While same-sex-friendly wedding bells may be ringing in California’s affluent cities and suburbs, in the state’s rural stretches, the GLBT community still faces discrimination and harassment in the most elemental of arenas: the workplace. Outreach programs such as Proyecto Poderoso (Spanish for Project Powerful) work with low-income GLBT people living in rural areas, many of whom are Latino farmworkers, to combat discrimination and, as the project’s lead attorney Lisa Cisneros explains in the Advocate (April 22, 2008), to create “safe places for people to live, work, and go to school.”
Half the battle is making people aware of their rights, which are significant under California’s sexual-orientation antidiscrimination laws. Proyecto Poderoso staffers talk GLBT rights on Spanish-language radio and television and do presentations with community groups in rural counties across the state. (Cisneros even did some outreach at a farmworker-frequented gay bar in Castroville, population 6,724, the heart of America’s Salad Bowl.)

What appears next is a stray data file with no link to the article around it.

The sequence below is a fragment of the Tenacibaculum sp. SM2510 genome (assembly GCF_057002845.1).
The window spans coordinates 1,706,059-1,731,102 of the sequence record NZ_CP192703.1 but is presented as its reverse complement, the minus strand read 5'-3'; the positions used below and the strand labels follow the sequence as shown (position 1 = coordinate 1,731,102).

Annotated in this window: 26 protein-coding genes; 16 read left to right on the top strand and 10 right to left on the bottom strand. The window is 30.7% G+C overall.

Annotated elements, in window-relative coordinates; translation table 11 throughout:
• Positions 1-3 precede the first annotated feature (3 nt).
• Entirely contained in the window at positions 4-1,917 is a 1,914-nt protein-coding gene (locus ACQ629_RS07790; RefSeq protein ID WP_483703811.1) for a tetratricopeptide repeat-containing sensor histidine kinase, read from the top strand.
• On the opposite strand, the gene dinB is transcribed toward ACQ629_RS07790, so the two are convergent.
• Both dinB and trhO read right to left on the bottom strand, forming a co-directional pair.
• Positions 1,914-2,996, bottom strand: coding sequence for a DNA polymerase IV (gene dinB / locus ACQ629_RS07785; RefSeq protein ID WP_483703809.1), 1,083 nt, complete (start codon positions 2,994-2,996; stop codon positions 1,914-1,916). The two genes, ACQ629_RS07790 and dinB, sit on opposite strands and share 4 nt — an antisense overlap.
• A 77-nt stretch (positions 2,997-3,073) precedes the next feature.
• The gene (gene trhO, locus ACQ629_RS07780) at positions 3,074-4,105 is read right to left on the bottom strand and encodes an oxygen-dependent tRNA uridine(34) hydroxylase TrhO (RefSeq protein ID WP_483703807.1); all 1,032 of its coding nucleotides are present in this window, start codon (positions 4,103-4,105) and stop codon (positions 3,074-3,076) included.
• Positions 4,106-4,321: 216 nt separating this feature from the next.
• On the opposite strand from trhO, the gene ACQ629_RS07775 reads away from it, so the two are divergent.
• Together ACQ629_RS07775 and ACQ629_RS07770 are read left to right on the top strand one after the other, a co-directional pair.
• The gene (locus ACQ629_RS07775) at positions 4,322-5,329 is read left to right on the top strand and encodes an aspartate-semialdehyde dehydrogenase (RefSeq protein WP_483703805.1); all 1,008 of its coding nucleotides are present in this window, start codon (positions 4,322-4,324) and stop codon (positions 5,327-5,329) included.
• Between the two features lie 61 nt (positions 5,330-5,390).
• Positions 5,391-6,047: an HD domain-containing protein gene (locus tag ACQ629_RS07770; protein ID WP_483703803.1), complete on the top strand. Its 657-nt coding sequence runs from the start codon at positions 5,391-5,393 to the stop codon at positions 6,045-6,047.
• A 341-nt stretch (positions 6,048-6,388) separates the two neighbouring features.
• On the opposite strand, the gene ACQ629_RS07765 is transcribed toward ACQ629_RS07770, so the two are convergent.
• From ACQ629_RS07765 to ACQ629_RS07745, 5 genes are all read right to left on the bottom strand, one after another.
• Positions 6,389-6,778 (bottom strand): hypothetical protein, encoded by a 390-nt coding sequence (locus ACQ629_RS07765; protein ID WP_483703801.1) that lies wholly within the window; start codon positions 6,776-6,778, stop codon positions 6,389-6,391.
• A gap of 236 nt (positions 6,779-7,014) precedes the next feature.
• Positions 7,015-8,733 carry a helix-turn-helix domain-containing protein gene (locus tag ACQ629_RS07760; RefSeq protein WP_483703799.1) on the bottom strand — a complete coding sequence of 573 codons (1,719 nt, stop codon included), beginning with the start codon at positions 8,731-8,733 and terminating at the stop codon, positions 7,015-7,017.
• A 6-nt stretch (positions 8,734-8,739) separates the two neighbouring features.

The program, which has 21 offices around the state, is cosponsored by California Rural Legal Assistance and the National Center for Lesbian Rights, and while they don’t keep track of the number of cases they handle month to month, Cisneros says she’s handled 18 legal matters herself since it launched in September 2007.